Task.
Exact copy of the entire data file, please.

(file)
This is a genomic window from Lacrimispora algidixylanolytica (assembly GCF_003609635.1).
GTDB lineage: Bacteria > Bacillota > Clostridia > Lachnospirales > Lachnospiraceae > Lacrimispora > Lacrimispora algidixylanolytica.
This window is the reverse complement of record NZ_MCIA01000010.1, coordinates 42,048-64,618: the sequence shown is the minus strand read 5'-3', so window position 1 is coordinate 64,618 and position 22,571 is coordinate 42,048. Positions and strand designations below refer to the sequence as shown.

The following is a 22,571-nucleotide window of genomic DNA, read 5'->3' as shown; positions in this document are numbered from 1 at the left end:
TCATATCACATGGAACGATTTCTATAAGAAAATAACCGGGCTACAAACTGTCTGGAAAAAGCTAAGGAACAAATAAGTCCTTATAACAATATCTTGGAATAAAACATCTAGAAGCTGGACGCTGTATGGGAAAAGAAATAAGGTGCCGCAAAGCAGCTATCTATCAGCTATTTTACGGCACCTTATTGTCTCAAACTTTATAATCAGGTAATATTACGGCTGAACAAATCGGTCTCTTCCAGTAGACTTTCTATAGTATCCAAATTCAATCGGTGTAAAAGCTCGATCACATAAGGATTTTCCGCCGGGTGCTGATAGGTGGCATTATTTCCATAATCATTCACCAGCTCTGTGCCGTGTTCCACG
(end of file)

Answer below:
This is a genomic window from Lacrimispora algidixylanolytica (assembly GCF_003609635.1).
GTDB lineage: Bacteria > Bacillota > Clostridia > Lachnospirales > Lachnospiraceae > Lacrimispora > Lacrimispora algidixylanolytica.
This window is the reverse complement of record NZ_MCIA01000010.1, coordinates 42,048-64,618: the sequence shown is the minus strand read 5'-3', so window position 1 is coordinate 64,618 and position 22,571 is coordinate 42,048. Positions and strand designations below refer to the sequence as shown.

The following is a 22,571-nucleotide window of genomic DNA, read 5'->3' as shown; positions in this document are numbered from 1 at the left end:
TCATATCACATGGAACGATTTCTATAAGAAAATAACCGGGCTACAAACTGTCTGGAAAAAGCTAAGGAACAAATAAGTCCTTATAACAATATCTTGGAATAAAACATCTAGAAGCTGGACGCTGTATGGGAAAAGAAATAAGGTGCCGCAAAGCAGCTATCTATCAGCTATTTTACGGCACCTTATTGTCTCAAACTTTATAATCAGGTAATATTACGGCTGAACAAATCGGTCTCTTCCAGTAGACTTTCTATAGTATCCAAATTCAATCGGTGTAAAAGCTCGATCACATAAGGATTTTCCGCCGGGTGCTGATAGGTGGCATTATTTCCATAATCATTCACCAGCTCTGTGCCGTGTTCCACG